I just realized I’ve now lived about half my life in Wisconsin. I still feel like a transplanted Californian. Real midwesterners don’t enjoy snow. It just isn’t done.
The craziest thing about the midwest is (with one big exception) how stinking polite everyone is. No, not exactly polite–more like deferential. You can’t go out in public here without being asked, “Am I in your way?” and “I’m sorry, did you want to use this?” and just plain “I’m sorry!”
I understand this, some of the time. If I, say, get to the squat rack at the exact same time as someone else, it makes sense for the two of us to figure out who’s going to use it first. But if I took off my plates and walked away five minutes ago, you really don’t need to ask my permission to use it.
On Saturday, I was waiting for the druggist to pack up my levothroid at the Community Pharmacy, so I wandered over to look at the books. Only I couldn’t look at anything without this nervous-looking guy jumping out of the way. He was trying to read a magazine, only he was too busy jumping out of my line of vision to have possibly been paying any attention to what he was reading. Finally he blurted out, “Am I in your way?”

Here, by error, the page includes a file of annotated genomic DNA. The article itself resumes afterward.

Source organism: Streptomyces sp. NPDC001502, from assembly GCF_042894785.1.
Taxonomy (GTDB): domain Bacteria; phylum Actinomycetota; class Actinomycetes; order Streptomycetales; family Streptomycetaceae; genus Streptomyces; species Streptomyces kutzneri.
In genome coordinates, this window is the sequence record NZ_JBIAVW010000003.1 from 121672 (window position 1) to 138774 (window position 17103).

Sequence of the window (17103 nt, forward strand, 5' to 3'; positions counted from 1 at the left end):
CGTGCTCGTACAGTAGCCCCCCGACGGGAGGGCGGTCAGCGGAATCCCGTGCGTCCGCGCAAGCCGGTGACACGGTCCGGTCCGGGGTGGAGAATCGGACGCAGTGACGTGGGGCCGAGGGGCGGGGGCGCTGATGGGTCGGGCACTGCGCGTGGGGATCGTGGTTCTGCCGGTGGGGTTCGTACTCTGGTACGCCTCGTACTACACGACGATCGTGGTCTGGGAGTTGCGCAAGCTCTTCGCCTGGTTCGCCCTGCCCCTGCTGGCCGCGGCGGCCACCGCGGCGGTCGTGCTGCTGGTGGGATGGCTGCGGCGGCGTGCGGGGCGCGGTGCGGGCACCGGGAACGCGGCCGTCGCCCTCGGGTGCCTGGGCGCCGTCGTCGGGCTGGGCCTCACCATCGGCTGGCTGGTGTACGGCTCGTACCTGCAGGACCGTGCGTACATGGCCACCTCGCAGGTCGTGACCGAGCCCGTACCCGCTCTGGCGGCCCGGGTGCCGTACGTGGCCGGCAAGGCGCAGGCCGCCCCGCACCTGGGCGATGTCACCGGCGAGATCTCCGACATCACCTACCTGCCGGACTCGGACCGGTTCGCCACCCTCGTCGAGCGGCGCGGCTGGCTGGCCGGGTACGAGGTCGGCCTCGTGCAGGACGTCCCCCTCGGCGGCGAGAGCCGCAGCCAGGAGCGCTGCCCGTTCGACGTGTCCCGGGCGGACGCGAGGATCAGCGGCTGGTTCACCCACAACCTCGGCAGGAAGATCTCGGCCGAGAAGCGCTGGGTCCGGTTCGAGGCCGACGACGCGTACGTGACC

I said, “No, you’re not in my way. You are a human being. You have a right to take up space.” His nervousness was making me nervous, but I didn’t want to make him feel worse, so I toned it down. “You’re fine. I’m just killing time waiting for a prescription anyway.”
The worst part is, even though their intent is to be polite, people who do this make me feel like I’m in their way. I mean, say I’m walking down the sidewalk and another person is walking the other way, and when our paths meet, the other person makes a show of cringing off to the side and saying “Sorry, excuse me.” It’s not like I really take up the whole width of the sidewalk, or even half of it; we can share. But in acting like he expects me to want the whole sidewalk, my co-walker makes me think he really wants it. It’s like we’re all walking around wearing fat suits of unseen personal space.
The one exception is, all bets are off when it comes to driving. Some midwesterners drive the same way they act around people when they’re not driving–like they should have a second horn just to say “Excuse me!” But then there are the ones who use driving time to vent their frustrations. Brrrrrr. Dr. Jeckyl in the parking lot, Mr. Hyde behind the wheel.